High-dose-rate brachytherapy in prostate cancer. The first experience in Norway

Nils Kristian Raabe, Wolfgang Lilleby, Gunnar Tafjord, Lennart Åström About the authors
Artikkel

Prostate cancer is the most prevalent type of cancer in men. In 2005, 3 662 Norwegian men were diagnosed with this cancer; median age at the time of diagnosis was 71 years and 12.2 % were younger than 60 years (1). Mortality has been unchanged the last 10 years in Norway - and is the highest in Europe.

The prognosis for men with prostate cancer is related to several clinical factors - findings in rectal exploration (TNM classification: T: extent of primary tumour, N: occurrence of lymph metastases, M: occurrence of distant metastases), prostate-specific antigen (PSA) in blood and Gleason score; i.e. the growth pattern of tumour tissue found in biopsies. Based on these factors patients with prostate cancer are divided into prognostic risk groups (Box 1) (2). The choice of treatment currently depends on assessments done by the urologist and oncologist, age, comorbidity, hospital routines and patient wishes.

Box 1

Biochemical control after curative surgery or radiation therapy by risk group

  • Low risk: All prognostic criteria present

    1. T1C-T2B, PSA-level ≤ 10 µg/L, Gleason-score ≤ 6

    2. 5 years of biochemical control: 90 %

  • Intermediate risk: One criterion present

    1. T2C-T3B, PSA-level > 10 µg/L or Gleason-score >= 7

    2. 5 years of biochemical control: ca. 70 %

  • High risk: Two or more criteria present

    1. T2C-T3B, PSA-level > 10 µg/L or Gleason-score >= 7

    2. 5 years of biochemical control: ca. 50 %

Surgery and radiation therapy are the two treatment modalities considered to have a curative potential for patients with local or locally advanced prostate cancer. In the low risk group, prostatectomy and radiation therapy are considered to be equally efficient. For patients with more aggressive disease it is important to use treatment with a better prognosis and fewer side effects. Radiation therapy is frequently offered to patients in the high-risk group or to those with serious comorbidity irrespective of prognostic group, often in combination with androgen deprivation therapy.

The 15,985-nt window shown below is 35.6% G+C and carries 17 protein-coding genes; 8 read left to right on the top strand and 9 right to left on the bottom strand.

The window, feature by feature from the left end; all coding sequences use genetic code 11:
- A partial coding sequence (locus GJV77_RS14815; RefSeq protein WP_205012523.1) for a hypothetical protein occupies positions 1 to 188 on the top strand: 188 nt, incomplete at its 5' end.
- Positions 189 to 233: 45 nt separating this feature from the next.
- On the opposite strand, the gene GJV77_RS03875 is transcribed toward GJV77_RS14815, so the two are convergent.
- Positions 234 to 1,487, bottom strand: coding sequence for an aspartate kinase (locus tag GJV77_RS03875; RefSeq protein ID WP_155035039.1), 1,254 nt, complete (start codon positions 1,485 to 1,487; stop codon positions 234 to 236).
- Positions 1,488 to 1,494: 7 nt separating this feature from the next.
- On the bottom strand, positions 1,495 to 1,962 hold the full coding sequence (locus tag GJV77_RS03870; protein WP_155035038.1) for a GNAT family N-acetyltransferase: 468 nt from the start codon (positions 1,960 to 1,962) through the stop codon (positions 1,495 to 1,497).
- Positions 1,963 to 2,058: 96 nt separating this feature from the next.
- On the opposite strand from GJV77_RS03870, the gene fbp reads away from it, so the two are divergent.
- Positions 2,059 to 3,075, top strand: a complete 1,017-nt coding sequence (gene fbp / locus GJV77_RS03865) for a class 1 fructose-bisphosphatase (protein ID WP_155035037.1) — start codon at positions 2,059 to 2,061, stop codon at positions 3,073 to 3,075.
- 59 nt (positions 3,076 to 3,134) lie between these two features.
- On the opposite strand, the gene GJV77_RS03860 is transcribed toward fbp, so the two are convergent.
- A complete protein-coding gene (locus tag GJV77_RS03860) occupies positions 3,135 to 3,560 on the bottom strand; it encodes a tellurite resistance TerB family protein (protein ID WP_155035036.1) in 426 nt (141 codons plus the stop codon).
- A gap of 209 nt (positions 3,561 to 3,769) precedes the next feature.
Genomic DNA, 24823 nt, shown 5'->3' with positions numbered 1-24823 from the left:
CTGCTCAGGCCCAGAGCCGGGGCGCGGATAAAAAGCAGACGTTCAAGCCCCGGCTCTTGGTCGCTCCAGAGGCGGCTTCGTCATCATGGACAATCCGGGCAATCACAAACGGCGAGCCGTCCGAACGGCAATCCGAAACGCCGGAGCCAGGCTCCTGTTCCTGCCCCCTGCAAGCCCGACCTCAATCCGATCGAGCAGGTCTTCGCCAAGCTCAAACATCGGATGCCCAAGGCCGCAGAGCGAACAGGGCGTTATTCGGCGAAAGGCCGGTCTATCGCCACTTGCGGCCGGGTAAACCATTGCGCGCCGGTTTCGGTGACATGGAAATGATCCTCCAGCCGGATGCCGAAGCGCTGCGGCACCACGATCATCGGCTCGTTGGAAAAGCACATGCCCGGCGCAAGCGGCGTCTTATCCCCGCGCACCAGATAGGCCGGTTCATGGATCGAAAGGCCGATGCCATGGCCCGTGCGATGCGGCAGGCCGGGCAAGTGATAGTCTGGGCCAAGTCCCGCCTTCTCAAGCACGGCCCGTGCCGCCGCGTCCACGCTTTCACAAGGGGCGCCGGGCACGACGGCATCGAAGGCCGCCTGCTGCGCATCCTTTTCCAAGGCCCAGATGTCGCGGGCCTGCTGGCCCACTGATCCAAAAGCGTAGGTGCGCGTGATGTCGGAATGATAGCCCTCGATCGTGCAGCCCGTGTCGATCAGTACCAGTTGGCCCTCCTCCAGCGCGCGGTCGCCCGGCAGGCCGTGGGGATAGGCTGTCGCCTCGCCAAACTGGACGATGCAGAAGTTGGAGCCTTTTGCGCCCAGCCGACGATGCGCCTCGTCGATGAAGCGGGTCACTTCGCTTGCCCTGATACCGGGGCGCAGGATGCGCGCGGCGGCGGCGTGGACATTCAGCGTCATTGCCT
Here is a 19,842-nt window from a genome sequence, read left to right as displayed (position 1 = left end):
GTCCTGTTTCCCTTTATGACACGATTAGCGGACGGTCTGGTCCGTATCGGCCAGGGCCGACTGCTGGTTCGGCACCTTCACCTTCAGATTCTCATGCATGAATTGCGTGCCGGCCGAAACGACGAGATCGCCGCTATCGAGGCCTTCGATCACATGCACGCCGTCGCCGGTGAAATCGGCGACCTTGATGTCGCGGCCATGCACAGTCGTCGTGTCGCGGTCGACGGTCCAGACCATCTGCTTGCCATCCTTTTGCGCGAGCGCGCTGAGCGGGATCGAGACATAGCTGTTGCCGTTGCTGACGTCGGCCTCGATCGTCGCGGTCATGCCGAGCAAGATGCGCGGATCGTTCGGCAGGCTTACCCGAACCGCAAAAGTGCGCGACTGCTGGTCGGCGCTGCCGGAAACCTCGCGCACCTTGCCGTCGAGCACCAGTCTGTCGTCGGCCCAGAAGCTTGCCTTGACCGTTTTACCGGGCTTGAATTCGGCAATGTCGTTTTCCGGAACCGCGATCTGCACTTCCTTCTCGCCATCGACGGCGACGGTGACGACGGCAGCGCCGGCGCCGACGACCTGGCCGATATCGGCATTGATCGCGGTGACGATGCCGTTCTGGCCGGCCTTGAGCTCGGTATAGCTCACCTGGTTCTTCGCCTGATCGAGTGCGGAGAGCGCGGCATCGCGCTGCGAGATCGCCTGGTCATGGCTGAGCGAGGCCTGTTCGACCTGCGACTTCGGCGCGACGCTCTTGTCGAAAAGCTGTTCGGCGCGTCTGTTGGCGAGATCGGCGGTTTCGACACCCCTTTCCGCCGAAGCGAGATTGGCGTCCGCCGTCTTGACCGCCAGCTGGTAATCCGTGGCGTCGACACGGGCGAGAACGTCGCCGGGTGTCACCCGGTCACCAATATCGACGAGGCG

Several studies have shown an association between radiation dose to the prostate and tumour control (3 - 5). For patients with PSA levels > 10 µg/L, an increase of external radiation dose to the prostate is shown to give both longer recurrence-free time-periods and an increased cure rate; shown in preliminary results from the first prospective, randomised dose escalation study (Pollack and collaborators 2000) (6). However, higher radiation doses can give long-term side effects that may impair quality of life. The most important limiting factor for giving a full dose of external radiation is normal tissue toxicity in surrounding organs, such as the urinary bladder and rectum. With brachytherapy (brachy - greek for short), radioactive sources with relatively short irridation distance (irridation [192Ir]) are brought directly into the organ to be radiated. High-dose-rate brachytherapy combined with external radiation is a method which increases the radiation dose to the prostate without increasing the dose to the surrounding organs. This has not been an established treatment method in Norway up to now, but the method has been used for 10 - 15 years (7 - 9) in other countries.

The aim of this article was to describe the treatment method (high-dose-rate brachytherapy in combination with external beam radiation) and our experience with the first 100 patients with prostate cancer treated in Norway.

Material and method